Remote learning will help with flu season

Remote learning will help with flu season

(TNS) — State health officials are forecasting a particularly bad flu season, but local school officials say they are better equipped to deal with it after ramping up technology for remote instruction during the COVID pandemic.

An outbreak of influenza and respiratory syncytial virus (RSV) at Austinville Elementary School caused the school to close for the week beginning Tuesday, but did not force an end to instruction. Eighty-three students and approximately 30 percent of the staff were reported absent on Monday, and an additional 17 students were sent home that same day. The instruction was changed to virtual delivery.

Superintendent Michael Douglas said it’s a daunting task to temporarily close a school, but he feels his district is doing a better job of avoiding learning loss during the closure.

“Before we had virtual, you would have closed the school and you would not have given any instruction, then that school would have had to make up the days,” Douglas said. “The difference is that it allows you to provide some instruction and you don’t have to have those kids come on Saturday or add days at the end of the year to make up for lost time.”

Alabama Department of Public Health Administrator Judy Smith said she expects a high incidence of flu this year because fewer people are wearing masks or social distancing than in the past two years, when COVID was more prevalent.

“Across the country and throughout Alabama, there is a very cautious concern that this is going to be a bad flu year,” Smith said.

According to ADPH data released Wednesday, every health district in the state is experiencing “significant influenza activity.”

Lawrence County Superintendent Jon Bret Smith’s district recorded 85 more absences on Wednesday than on Sept. 26.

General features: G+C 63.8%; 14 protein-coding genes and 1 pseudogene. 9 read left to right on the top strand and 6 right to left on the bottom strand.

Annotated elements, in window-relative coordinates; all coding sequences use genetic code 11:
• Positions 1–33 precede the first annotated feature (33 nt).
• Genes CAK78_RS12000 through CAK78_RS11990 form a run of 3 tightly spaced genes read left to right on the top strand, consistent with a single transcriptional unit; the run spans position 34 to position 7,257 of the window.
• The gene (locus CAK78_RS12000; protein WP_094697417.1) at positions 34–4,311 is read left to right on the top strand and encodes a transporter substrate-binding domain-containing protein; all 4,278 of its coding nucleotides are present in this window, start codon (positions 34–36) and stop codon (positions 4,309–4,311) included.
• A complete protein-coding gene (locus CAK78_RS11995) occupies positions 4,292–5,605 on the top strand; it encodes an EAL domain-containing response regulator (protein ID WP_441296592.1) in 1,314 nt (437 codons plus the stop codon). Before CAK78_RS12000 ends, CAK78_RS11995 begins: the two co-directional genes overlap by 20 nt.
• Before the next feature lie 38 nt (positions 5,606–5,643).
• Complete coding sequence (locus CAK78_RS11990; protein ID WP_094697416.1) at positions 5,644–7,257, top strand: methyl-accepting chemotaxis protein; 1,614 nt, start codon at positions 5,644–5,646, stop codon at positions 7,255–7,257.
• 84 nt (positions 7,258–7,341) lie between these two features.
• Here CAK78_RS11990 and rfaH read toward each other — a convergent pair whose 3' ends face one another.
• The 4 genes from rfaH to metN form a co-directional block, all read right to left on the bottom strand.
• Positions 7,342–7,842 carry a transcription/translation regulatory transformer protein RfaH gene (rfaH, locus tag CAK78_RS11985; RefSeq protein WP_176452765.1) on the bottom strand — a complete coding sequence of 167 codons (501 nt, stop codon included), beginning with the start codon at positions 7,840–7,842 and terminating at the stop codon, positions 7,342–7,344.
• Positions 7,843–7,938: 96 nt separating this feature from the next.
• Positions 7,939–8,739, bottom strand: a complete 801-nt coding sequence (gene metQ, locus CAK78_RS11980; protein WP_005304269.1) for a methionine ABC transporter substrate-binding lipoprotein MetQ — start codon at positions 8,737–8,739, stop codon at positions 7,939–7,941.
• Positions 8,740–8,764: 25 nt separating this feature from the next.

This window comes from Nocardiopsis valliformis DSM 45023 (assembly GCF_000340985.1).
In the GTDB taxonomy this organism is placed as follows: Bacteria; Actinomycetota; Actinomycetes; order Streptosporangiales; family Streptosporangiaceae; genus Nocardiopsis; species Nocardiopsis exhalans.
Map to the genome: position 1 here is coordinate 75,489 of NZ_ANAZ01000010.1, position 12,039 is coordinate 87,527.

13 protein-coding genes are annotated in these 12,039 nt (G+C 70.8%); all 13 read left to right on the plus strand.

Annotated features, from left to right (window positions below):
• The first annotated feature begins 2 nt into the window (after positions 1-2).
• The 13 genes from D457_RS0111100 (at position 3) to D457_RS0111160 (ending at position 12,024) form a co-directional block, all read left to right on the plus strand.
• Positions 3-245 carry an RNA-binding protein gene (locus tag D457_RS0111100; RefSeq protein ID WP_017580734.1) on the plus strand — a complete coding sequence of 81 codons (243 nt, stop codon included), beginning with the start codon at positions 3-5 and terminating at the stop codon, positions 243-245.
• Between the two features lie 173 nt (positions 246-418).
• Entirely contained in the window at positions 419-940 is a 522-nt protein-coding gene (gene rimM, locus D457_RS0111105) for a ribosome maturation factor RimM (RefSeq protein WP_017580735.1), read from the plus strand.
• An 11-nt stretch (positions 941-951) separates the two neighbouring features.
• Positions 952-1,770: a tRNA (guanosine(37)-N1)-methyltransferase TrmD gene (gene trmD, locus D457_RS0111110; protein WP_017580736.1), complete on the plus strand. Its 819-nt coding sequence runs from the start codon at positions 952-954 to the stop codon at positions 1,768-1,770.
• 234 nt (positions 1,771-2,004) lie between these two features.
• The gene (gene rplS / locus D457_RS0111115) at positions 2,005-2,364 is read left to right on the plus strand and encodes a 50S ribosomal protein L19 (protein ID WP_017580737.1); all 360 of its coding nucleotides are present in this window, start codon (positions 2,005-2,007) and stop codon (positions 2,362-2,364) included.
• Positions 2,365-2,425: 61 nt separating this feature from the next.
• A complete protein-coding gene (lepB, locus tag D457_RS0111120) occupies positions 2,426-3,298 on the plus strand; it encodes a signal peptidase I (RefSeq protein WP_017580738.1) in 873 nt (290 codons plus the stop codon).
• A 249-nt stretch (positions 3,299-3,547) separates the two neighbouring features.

“Now things like the flu and RSV are on the rise, like what we saw before (COVID-19),” the superintendent said.

Morgan County Schools officials said they’re not seeing a significant increase in absenteeism from the flu or RSV, but virtual instruction gives them a tool to deal with an outbreak if it does occur.

Morgan County Schools Chief Technology Officer Lee Willis said virtual instruction has been a more useful tool in reaching students at home than the district’s previous methods.

“What we used to do in the past was send paper packets home with the kids,” Willis said. “The difference is, with virtual instruction, they can email or contact the teacher and the teacher with the student with a much quicker response. With paper packets, if (students) got stuck, they just they would get stuck until they made a phone call. or someone could come to the school.

Douglas said DCS has also handed out paper packets in the pre-COVID past, but it creates more pressure for teachers to prepare them if a school experiences a flu outbreak.

“Normally with these types of outbreaks, you don’t have things set up or planned,” Douglas said. “Are you forcing your teachers to put something together or are you forcing your parents to go upstairs and look for it.”

With a virtual classroom, says Douglas, the teacher can interact with students through the computer and review lessons in real time.

Limestone County Chief Technology Officer Linda Smith said students sent home due to an outbreak shouldn’t miss schoolwork because most of the district’s textbooks are available online.

“Years ago, when a student forgot to bring a textbook home, they didn’t have a textbook available to do their work or study with,” Linda Smith said. “We’ve improved that because textbook materials are interactive online and we’re seeing that increase.”

Willis said virtual instruction is beneficial when students have to be sent home, but it’s not something he wants to implement long-term.

“In the short term, I’m confident that kids will continue to learn and learn quite effectively,” Willis said. “When you go long-term, it becomes a matter of expectations in the home. Even if the parents are really committed and push hard, the child has to be motivated.”

With Austinville Elementary students away for the week, Douglas agrees.

“This is a short-term thing that hopefully we’ll deal with as soon as possible because if you do it long-term, kids are going to suffer,” Douglas said.

©2022 The Decatur Daily (Decatur, Alabama). Distributed by Tribune Content Agency, LLC.

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